Home https://server7.kproxy.com/servlet/redirect.srv/sruj/smyrwpoii/p2/ World https://server7.kproxy.com/servlet/redirect.srv/sruj/smyrwpoii/p2/ A new documentary, The Dissident, tells the story of Jamal Hashoghi’s protégé

A new documentary, The Dissident, tells the story of Jamal Hashoghi’s protégé



A close friend and activist partner of the late Washington Post columnist Jamal Hashoghi, Abdulaziz continues Hashoghi’s reform mission by posting critical social media posts even when Saudi authorities threatened and imprisoned his brothers. Now the activist’s story, little known in the United States, may become more widespread with the release of the documentary The Dissident, which tells his and Khashoggi’s story.

The film was released on video over the weekend by Briarcliff Entertainment, an independent distributor, after major Silicon Valley streams Netflix, Amazon and Apple reported, The Post reported, handing over the film, presumably so as not to offend the Saudi government.

Briarcliff has released the film in 1

75 theaters and on many digital rental platforms, including Apple TV’s iTunes and Amazon Prime Video, which together reach more than 150 million US homes. However, the film will not receive the same marketing boost if the streamer has acquired it directly and will also require customers to pay separately, potentially reducing its audience. (Amazon CEO Jeff Bezos, who is portrayed in the film as an alleged victim of Saudi government hacking, owns The Post.)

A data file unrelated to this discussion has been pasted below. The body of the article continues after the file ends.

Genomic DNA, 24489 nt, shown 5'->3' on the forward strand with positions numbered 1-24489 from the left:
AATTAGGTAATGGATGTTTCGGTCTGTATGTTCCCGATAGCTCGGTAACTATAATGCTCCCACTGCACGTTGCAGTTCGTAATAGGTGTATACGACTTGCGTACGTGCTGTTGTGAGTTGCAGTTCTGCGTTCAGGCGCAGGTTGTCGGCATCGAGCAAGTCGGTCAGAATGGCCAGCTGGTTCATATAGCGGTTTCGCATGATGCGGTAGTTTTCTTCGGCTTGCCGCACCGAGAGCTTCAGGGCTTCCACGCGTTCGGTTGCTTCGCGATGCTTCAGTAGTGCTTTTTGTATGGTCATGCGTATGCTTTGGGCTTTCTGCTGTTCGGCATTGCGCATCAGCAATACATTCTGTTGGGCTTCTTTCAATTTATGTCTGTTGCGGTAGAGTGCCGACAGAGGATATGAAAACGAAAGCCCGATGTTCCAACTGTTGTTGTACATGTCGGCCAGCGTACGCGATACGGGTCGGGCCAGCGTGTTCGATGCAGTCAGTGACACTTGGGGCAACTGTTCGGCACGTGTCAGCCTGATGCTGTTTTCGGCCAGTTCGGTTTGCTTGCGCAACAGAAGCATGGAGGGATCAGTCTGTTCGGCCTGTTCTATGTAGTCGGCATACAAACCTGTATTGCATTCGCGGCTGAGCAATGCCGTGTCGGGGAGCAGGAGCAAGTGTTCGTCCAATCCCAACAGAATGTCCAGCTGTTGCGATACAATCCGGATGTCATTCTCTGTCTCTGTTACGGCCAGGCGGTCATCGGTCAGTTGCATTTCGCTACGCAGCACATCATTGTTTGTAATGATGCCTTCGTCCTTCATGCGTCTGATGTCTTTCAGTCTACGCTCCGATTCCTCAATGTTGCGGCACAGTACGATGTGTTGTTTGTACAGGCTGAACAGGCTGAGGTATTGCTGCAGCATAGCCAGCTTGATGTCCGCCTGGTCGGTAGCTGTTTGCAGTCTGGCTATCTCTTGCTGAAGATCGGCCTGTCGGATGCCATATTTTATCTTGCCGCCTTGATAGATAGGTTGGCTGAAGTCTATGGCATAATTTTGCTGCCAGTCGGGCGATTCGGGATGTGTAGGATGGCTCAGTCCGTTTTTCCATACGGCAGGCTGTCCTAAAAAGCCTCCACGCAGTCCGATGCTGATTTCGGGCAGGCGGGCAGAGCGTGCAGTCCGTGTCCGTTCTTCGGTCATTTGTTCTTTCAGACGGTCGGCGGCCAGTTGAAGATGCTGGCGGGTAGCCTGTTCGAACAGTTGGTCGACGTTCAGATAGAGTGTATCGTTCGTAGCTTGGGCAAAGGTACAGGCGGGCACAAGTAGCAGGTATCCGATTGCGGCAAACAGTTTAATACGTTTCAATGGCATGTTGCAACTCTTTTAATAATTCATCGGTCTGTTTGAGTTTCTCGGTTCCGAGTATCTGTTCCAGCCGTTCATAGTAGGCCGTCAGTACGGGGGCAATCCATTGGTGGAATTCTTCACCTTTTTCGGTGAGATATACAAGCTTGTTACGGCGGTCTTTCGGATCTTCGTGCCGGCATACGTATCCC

Briarcliff, led by film veteran Tom Ortenberg, runs a small business in the Middle East. Ortenberg says the company has not received any threats to date. The company’s financial exposure is also limited: it has spent less than $ 500,000 on rights, according to a person familiar with the negotiations, who was given anonymity because he was not authorized to speak about them, far below 5 up to $ 10 million that the streamer can pay for a documentary.

Shadi Hamid, a senior fellow at the Brookings Institution, said any referral to a distributor would likely come in the form of business restrictions in the kingdom. Abdulaziz should be more concerned, he said: The activist’s family may be subject to additional retribution.

Directed by Brian Vogel, who made the Oscar-winning Russian doping film Icarus, The Dissident turned Hashoghi’s assassination at the Saudi consulate in Istanbul – an act under which the CIA was commissioned by Saudi Crown Prince Mohammed bin Salman – in a film event. in Sundance. The film, funded by the Human Rights Foundation, won fans like Hillary Clinton while critics admired its style and imports.

But the late journalist is only part of the story. The Dissident also tells of a less expected figure, Abdulaziz, who not only seeks to continue the columnist’s work, but provides a kind of alternative story, recalling what Hashoghi could have done if he had not been killed.

In a secure video interview, Abdulaziz described his current life.

“I have six phones on my desk because my phone was hacked [by the Saudi government] in 2018, “he said. “I can go to a restaurant or a movie theater, but I can never tell anyone where I will be.” In his mind, he says, there are constant images of Khashoggi, who is said to have been slowly strangled by a team of agents and dismembered with bone. saw.